The origin of SCSI [WAS:RE: The origin of the phrases ATA and IDE ]
t.gardner at computer.org
Thu Oct 5 13:18:18 CDT 2017
I suspect this might start another discussion, but as I understand it Apple had little to do with the evolution of SASI into SCSI.
Shugart Associates published SASI in 1981 and took it to ANSI in 1982 where they renamed it SCSI to avoid using a vendors name.
To quote from the draft SCSI 1 standard
" A commercial small system
parallel bus, the Shugart Associates System Interface (SASI), generally met
the small system requirements for a device-independent peripheral or system
bus and had enjoyed significant market success. It was offered to X3T9.2 as
the basis for a standard. X3T9.2 chose the name Small Computer System
Interface (SCSI) for that standard and began work at its April 1982 meeting.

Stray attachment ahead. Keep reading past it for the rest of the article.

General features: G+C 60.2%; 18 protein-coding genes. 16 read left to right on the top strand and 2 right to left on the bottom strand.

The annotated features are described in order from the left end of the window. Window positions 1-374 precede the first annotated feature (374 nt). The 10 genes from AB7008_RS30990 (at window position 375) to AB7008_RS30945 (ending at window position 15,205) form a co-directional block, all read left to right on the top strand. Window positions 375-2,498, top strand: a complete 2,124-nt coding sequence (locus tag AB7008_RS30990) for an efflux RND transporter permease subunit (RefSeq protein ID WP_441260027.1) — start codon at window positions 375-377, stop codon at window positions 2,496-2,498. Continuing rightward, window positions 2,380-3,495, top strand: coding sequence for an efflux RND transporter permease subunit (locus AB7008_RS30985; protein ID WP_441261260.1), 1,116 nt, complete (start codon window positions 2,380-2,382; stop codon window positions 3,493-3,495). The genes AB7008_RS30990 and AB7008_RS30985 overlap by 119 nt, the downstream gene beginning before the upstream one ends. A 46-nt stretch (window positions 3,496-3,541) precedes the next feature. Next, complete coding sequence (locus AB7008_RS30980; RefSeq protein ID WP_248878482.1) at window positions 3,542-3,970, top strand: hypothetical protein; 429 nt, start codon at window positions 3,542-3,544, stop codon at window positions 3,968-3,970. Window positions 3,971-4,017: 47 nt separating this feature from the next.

The present SCSI dpANS is a formalization and extension of the SASI. Many
existing SASI devices are SCSI compatible.
Since April 1982, X3T9.2 has held plenary sessions, at two month intervals,
plus numerous informal working meetings. The original SASI has been extended
in a number of ways"
I was at Shugart at that time and to the best of my recollection Apple was not a driver of the ANSI activity.
The Macintosh shipped in January 1984 well after the ANSI SCSI work started and its major distinguishing feature was the non-standard connector
From: Chuck Guzis [mailto:cclist at sydex.com]
Sent: Wednesday, October 04, 2017 1:46 PM
To: Fred Cisin via cctalk
Subject: Re: The origin of the phrases ATA and IDE [WAS:RE: formatting MFM drives on a IBM PC]
As an aside, I picked up a 1986 Wren II full-height manual that
discussed the drive and its various interfaces. Sadly, IDE isn't one,
but SCSI is referred to as "SASI Subset"; i.e. "SCSI (SASI subset)"
That concurs with my observation that SCSI was initially an Apple convention. I can recall conversations about SASI vs. Apple SCSI.
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